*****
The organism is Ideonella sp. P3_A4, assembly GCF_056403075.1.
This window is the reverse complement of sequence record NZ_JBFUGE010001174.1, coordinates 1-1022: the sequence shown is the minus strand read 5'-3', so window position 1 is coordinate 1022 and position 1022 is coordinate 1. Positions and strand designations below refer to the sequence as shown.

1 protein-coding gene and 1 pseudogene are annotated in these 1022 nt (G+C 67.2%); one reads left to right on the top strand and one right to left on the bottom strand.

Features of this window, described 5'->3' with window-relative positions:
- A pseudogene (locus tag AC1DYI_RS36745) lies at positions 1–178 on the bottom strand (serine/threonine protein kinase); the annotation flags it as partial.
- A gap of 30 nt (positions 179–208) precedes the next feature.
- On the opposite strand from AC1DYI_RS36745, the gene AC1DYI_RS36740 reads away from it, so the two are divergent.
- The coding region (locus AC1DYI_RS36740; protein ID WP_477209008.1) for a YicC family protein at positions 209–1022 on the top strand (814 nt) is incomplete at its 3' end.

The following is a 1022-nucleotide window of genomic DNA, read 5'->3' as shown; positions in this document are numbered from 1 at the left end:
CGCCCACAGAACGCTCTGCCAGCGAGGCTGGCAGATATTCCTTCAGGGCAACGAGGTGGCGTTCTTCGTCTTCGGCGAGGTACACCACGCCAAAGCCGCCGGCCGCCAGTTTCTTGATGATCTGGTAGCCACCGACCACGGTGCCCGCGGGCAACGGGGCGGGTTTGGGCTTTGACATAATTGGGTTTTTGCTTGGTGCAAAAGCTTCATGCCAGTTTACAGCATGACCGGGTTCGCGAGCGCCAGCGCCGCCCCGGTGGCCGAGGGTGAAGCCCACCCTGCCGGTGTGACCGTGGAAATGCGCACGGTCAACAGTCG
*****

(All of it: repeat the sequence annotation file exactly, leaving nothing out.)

The organism is Ideonella sp. P3_A4, assembly GCF_056403075.1.
This window is the reverse complement of sequence record NZ_JBFUGE010001174.1, coordinates 1-1022: the sequence shown is the minus strand read 5'-3', so window position 1 is coordinate 1022 and position 1022 is coordinate 1. Positions and strand designations below refer to the sequence as shown.

1 protein-coding gene and 1 pseudogene are annotated in these 1022 nt (G+C 67.2%); one reads left to right on the top strand and one right to left on the bottom strand.

Features of this window, described 5'->3' with window-relative positions:
- A pseudogene (locus tag AC1DYI_RS36745) lies at positions 1–178 on the bottom strand (serine/threonine protein kinase); the annotation flags it as partial.
- A gap of 30 nt (positions 179–208) precedes the next feature.
- On the opposite strand from AC1DYI_RS36745, the gene AC1DYI_RS36740 reads away from it, so the two are divergent.
- The coding region (locus AC1DYI_RS36740; protein ID WP_477209008.1) for a YicC family protein at positions 209–1022 on the top strand (814 nt) is incomplete at its 3' end.

The following is a 1022-nucleotide window of genomic DNA, read 5'->3' as shown; positions in this document are numbered from 1 at the left end:
CGCCCACAGAACGCTCTGCCAGCGAGGCTGGCAGATATTCCTTCAGGGCAACGAGGTGGCGTTCTTCGTCTTCGGCGAGGTACACCACGCCAAAGCCGCCGGCCGCCAGTTTCTTGATGATCTGGTAGCCACCGACCACGGTGCCCGCGGGCAACGGGGCGGGTTTGGGCTTTGACATAATTGGGTTTTTGCTTGGTGCAAAAGCTTCATGCCAGTTTACAGCATGACCGGGTTCGCGAGCGCCAGCGCCGCCCCGGTGGCCGAGGGTGAAGCCCACCCTGCCGGTGTGACCGTGGAAATGCGCACGGTCAACAGTCG